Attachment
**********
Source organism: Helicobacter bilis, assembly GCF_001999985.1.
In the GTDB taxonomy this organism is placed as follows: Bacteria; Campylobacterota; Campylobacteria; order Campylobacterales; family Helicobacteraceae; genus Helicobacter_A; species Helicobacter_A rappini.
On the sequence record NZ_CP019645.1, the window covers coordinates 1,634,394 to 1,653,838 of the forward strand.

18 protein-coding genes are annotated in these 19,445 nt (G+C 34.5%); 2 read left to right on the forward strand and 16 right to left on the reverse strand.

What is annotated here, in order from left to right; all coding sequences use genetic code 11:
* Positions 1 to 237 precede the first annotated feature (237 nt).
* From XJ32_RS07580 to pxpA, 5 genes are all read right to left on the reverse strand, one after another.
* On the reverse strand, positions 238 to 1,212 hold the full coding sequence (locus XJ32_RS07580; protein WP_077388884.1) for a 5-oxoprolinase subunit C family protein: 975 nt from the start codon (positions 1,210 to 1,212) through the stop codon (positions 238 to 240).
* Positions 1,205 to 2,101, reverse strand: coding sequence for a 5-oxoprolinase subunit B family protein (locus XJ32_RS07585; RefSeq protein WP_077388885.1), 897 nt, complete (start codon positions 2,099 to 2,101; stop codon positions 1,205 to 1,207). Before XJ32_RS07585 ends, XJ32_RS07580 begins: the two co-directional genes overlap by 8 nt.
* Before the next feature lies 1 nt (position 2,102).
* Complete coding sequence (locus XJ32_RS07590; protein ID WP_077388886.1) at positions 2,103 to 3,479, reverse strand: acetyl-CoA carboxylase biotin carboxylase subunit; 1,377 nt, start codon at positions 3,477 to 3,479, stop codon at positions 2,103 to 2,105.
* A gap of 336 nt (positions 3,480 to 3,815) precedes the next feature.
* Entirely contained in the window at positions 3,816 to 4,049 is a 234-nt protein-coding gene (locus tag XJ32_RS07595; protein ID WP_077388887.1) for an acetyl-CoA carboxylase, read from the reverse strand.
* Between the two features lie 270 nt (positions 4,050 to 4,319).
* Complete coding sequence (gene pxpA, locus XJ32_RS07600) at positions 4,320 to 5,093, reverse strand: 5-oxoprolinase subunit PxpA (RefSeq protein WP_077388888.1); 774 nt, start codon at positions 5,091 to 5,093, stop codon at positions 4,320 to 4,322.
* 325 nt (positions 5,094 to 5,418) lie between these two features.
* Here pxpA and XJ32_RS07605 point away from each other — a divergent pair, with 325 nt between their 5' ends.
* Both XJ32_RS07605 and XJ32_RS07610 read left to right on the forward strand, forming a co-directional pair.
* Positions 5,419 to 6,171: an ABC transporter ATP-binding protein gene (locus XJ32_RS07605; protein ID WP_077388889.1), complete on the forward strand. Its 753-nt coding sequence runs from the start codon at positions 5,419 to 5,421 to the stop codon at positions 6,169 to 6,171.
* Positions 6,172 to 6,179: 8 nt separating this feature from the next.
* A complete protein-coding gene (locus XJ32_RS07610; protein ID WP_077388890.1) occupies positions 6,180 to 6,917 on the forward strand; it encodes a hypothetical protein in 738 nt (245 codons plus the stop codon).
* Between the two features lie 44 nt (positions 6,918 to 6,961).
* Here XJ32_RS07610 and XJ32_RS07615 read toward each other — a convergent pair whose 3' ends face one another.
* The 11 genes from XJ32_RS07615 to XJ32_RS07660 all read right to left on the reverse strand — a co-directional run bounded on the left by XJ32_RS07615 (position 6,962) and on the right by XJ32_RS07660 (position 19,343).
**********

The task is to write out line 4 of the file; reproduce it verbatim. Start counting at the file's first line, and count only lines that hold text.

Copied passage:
18 protein-coding genes are annotated in these 19,445 nt (G+C 34.5%); 2 read left to right on the forward strand and 16 right to left on the reverse strand.